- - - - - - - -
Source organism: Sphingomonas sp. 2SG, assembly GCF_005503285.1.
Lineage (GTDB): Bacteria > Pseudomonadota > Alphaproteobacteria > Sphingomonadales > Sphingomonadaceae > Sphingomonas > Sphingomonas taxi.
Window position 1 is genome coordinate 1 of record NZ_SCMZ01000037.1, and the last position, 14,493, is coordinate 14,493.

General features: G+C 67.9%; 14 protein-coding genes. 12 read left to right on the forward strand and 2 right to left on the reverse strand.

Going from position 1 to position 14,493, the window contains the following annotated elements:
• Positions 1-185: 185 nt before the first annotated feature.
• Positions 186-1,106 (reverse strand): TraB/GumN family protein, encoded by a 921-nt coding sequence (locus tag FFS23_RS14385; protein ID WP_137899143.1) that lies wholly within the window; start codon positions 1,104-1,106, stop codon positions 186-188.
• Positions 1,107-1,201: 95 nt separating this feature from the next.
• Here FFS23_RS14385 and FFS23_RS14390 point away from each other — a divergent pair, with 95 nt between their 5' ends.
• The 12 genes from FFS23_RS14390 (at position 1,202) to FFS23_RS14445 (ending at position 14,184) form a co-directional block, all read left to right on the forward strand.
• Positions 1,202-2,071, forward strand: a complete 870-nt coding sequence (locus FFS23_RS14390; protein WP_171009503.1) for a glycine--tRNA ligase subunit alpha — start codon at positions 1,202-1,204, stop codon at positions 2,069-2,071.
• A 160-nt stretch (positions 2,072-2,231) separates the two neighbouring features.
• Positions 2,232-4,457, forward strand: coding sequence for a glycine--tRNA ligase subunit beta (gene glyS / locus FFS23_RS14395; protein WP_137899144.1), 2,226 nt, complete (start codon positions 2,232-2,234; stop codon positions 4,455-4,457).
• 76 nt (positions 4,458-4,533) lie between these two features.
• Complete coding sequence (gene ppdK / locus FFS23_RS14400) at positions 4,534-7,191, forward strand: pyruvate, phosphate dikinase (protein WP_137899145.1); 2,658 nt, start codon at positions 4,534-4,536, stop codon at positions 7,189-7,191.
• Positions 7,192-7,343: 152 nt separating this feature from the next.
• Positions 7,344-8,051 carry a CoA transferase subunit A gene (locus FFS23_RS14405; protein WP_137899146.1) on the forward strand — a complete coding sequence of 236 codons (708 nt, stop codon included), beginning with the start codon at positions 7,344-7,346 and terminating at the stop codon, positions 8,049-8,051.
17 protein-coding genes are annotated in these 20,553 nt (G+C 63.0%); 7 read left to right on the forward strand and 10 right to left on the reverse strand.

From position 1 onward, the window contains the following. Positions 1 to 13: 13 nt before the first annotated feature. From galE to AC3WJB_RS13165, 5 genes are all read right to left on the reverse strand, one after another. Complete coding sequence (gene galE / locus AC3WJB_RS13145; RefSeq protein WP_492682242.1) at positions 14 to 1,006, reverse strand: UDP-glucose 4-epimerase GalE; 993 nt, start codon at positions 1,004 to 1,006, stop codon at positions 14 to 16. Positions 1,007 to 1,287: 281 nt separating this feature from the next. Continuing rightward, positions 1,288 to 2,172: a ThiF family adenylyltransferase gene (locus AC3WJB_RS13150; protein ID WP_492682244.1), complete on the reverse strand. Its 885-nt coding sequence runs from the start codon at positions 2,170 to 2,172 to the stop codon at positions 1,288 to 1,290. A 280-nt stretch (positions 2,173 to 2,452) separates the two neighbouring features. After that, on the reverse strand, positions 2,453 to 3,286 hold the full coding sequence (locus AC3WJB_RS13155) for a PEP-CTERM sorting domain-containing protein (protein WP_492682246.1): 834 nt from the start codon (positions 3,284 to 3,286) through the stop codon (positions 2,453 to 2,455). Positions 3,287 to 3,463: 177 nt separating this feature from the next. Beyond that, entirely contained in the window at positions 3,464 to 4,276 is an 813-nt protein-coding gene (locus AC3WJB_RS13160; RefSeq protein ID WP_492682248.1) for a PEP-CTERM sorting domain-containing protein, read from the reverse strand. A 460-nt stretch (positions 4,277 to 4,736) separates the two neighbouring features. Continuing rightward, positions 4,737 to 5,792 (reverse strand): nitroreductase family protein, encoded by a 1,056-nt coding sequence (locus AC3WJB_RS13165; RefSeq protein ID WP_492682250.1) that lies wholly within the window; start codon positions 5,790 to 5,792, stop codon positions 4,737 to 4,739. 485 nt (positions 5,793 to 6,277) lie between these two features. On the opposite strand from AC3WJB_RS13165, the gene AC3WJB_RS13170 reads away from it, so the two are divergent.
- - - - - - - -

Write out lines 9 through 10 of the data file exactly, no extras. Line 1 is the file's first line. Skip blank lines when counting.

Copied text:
• Here FFS23_RS14385 and FFS23_RS14390 point away from each other — a divergent pair, with 95 nt between their 5' ends.
• The 12 genes from FFS23_RS14390 (at position 1,202) to FFS23_RS14445 (ending at position 14,184) form a co-directional block, all read left to right on the forward strand.